Entrepreneur

Finding success as a business in the sharing economy

Above: Zipcars are a part of the sharing economy

Image Credit: shinya/Flickr

Peter Coffee is VP and Head of Platform Research at Salesforce.com.

“I have a large seashell collection,” said comedian Steven Wright in a 1985 routine, “which I keep scattered on the beaches all over the world. Maybe you’ve seen it.” We laugh, because of course he doesn’t own them, but then again, why would he? To quote another Wright-ism, “You can’t have everything. Where would you put it?”

Increasingly, people are deciding that ownership isn’t worth its burdens. That’s not just a Millennial attitude: rather, there are fundamental structural and technological changes in progress that weaken the traditional advantages of ownership, and create new benefits to sharing. Companies that learn to pull those levers will create commanding value.

The biggest traditional incentive to own things is assurance of access on demand. In a world where most people carry mobile communication devices, and where wireless connections are common in devices as well, it’s now easy to know the nearest location where something shareable is available. We have long relied on this idea for shared capital assets, like a room for overnight stay or a rental car for a day of business meetings, but today we can apply that model cost-effectively to a few hours’ use of a conference room, a ZipCar or even a forklift. The minimum value of the asset worth sharing, and the minimum time for which it’s worth making that arrangement, are approaching the infinitesimal.

Predicting fluctuating demand and dynamically pricing time slots to level out the peaks is becoming increasingly feasible with “big data” analytics as well. By giving people better information about when a shared resource will be scarce, a normally invisible cost of utterly wasted waiting time can also be hugely reduced, further reducing the differential advantage of ownership.

On the flip side of assured access today, where owning something means you can have it whenever, is the idea that what you need might not be available in the future. But this entire category of ownership incentive is being attacked head-on by the growing capability and prevalence of 3-D printing (more formally, additive manufacturing) technologies and protocols. A warehouse of rarely-needed parts can be substantially replaced by a database of specifications, feeding a table-top machine that produces any desired part on demand. The 3-D printers themselves, of course, are eminently shareable.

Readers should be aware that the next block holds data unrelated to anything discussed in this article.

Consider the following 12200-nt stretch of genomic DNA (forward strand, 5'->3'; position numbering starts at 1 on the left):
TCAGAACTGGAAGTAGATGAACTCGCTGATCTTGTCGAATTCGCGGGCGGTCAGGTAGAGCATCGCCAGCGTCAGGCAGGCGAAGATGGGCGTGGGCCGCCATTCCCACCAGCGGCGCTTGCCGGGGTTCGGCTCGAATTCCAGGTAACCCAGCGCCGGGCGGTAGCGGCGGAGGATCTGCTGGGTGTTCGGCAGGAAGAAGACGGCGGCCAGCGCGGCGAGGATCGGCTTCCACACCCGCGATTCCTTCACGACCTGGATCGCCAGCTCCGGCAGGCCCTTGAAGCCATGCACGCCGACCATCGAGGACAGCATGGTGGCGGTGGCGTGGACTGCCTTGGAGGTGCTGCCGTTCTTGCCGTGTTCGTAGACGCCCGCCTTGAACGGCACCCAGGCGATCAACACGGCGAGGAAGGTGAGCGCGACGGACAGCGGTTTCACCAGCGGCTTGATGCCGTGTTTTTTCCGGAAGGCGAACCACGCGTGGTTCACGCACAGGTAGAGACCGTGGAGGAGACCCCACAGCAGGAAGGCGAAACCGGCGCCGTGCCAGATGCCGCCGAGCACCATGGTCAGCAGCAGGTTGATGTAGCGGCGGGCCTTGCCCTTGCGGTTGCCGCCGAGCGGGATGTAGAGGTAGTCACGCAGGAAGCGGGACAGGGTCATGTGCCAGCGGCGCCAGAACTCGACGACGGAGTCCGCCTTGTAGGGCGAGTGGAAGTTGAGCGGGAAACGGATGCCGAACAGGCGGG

We also own things so that we’ll have freedom to modify them. Today, though, many more devices are becoming customizable – in software or through other configuration mechanisms. We might be talking about the firmness controls of a Sleep Number bed, the customizable functions and controls of a high-end camera, or a metadata-based customization model that lets hundreds of thousands of cloud computing customers each enjoy access to a deeply customized application — without actually altering the shared code base.

Finally, we can combine these “soft” modifications with affordable automation, connectionless identification (such as a wireless key fob), and strong cryptographic protections. Given that mixture of capability and control, we can pick any point on a broad spectrum of trade-offs between convenience, ease of use, and certainty of exclusive or restricted (and monitored) access to any number of physical or informational assets.

In this environment, there are general strategies to increase the chances of success:

  • Build products to be highly configurable, in ways that allow several different combinations of preferences to be stored and readily re-applied for rapid hand-off from one user to another.
  • Nurture customer communities that encourage a broad range of sharing models, ranging from commercial renter to casual lender.
  • Support product registration systems that maintain service logs and product upgrades, so that shared products carry their own provenance of readiness for use.

What much of this comes down to is one simple idea: that what we used to call a product, because that’s what we designed and sold, is better visualized as a package of capability because that’s what most customers actually want to buy. Making the baggage of ownership less burdensome while turning products into services will be a path to market leadership in the new world that’s already taking shape around us.


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